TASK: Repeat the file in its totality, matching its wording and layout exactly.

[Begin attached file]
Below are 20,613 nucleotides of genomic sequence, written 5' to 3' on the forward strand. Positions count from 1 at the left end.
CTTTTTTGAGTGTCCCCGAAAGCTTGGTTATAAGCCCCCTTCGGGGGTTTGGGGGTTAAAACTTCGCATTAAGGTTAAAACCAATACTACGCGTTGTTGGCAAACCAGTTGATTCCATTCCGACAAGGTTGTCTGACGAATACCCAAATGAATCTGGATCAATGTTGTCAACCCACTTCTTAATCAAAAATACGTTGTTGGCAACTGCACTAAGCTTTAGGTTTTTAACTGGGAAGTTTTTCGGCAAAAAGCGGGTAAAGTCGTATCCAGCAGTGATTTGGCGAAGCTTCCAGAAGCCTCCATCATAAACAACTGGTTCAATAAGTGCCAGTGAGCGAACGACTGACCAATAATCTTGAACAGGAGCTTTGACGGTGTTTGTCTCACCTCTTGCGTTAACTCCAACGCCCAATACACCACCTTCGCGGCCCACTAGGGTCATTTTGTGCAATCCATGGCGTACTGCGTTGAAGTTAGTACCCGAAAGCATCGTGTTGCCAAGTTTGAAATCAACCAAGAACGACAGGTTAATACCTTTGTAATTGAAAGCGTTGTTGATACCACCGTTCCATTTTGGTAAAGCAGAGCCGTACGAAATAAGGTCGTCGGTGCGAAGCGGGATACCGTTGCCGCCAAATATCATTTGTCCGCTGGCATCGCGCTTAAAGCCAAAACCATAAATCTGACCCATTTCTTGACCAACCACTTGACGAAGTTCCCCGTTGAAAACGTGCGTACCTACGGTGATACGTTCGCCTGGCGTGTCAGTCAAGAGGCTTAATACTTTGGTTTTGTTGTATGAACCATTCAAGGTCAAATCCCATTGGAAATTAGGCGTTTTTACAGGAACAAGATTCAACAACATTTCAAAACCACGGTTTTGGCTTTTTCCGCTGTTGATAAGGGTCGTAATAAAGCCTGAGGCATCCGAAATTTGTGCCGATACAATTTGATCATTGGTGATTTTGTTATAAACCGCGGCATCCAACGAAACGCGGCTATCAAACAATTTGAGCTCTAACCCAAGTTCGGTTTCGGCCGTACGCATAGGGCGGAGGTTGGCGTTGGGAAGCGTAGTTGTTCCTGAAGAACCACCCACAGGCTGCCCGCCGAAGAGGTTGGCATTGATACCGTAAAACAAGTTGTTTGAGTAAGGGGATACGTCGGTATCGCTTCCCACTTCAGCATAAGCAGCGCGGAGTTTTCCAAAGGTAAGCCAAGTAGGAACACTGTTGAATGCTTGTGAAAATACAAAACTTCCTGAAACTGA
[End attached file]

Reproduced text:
Below are 20,613 nucleotides of genomic sequence, written 5' to 3' on the forward strand. Positions count from 1 at the left end.
CTTTTTTGAGTGTCCCCGAAAGCTTGGTTATAAGCCCCCTTCGGGGGTTTGGGGGTTAAAACTTCGCATTAAGGTTAAAACCAATACTACGCGTTGTTGGCAAACCAGTTGATTCCATTCCGACAAGGTTGTCTGACGAATACCCAAATGAATCTGGATCAATGTTGTCAACCCACTTCTTAATCAAAAATACGTTGTTGGCAACTGCACTAAGCTTTAGGTTTTTAACTGGGAAGTTTTTCGGCAAAAAGCGGGTAAAGTCGTATCCAGCAGTGATTTGGCGAAGCTTCCAGAAGCCTCCATCATAAACAACTGGTTCAATAAGTGCCAGTGAGCGAACGACTGACCAATAATCTTGAACAGGAGCTTTGACGGTGTTTGTCTCACCTCTTGCGTTAACTCCAACGCCCAATACACCACCTTCGCGGCCCACTAGGGTCATTTTGTGCAATCCATGGCGTACTGCGTTGAAGTTAGTACCCGAAAGCATCGTGTTGCCAAGTTTGAAATCAACCAAGAACGACAGGTTAATACCTTTGTAATTGAAAGCGTTGTTGATACCACCGTTCCATTTTGGTAAAGCAGAGCCGTACGAAATAAGGTCGTCGGTGCGAAGCGGGATACCGTTGCCGCCAAATATCATTTGTCCGCTGGCATCGCGCTTAAAGCCAAAACCATAAATCTGACCCATTTCTTGACCAACCACTTGACGAAGTTCCCCGTTGAAAACGTGCGTACCTACGGTGATACGTTCGCCTGGCGTGTCAGTCAAGAGGCTTAATACTTTGGTTTTGTTGTATGAACCATTCAAGGTCAAATCCCATTGGAAATTAGGCGTTTTTACAGGAACAAGATTCAACAACATTTCAAAACCACGGTTTTGGCTTTTTCCGCTGTTGATAAGGGTCGTAATAAAGCCTGAGGCATCCGAAATTTGTGCCGATACAATTTGATCATTGGTGATTTTGTTATAAACCGCGGCATCCAACGAAACGCGGCTATCAAACAATTTGAGCTCTAACCCAAGTTCGGTTTCGGCCGTACGCATAGGGCGGAGGTTGGCGTTGGGAAGCGTAGTTGTTCCTGAAGAACCACCCACAGGCTGCCCGCCGAAGAGGTTGGCATTGATACCGTAAAACAAGTTGTTTGAGTAAGGGGATACGTCGGTATCGCTTCCCACTTCAGCATAAGCAGCGCGGAGTTTTCCAAAGGTAAGCCAAGTAGGAACACTGTTGAATGCTTGTGAAAATACAAAACTTCCTGAAACTGA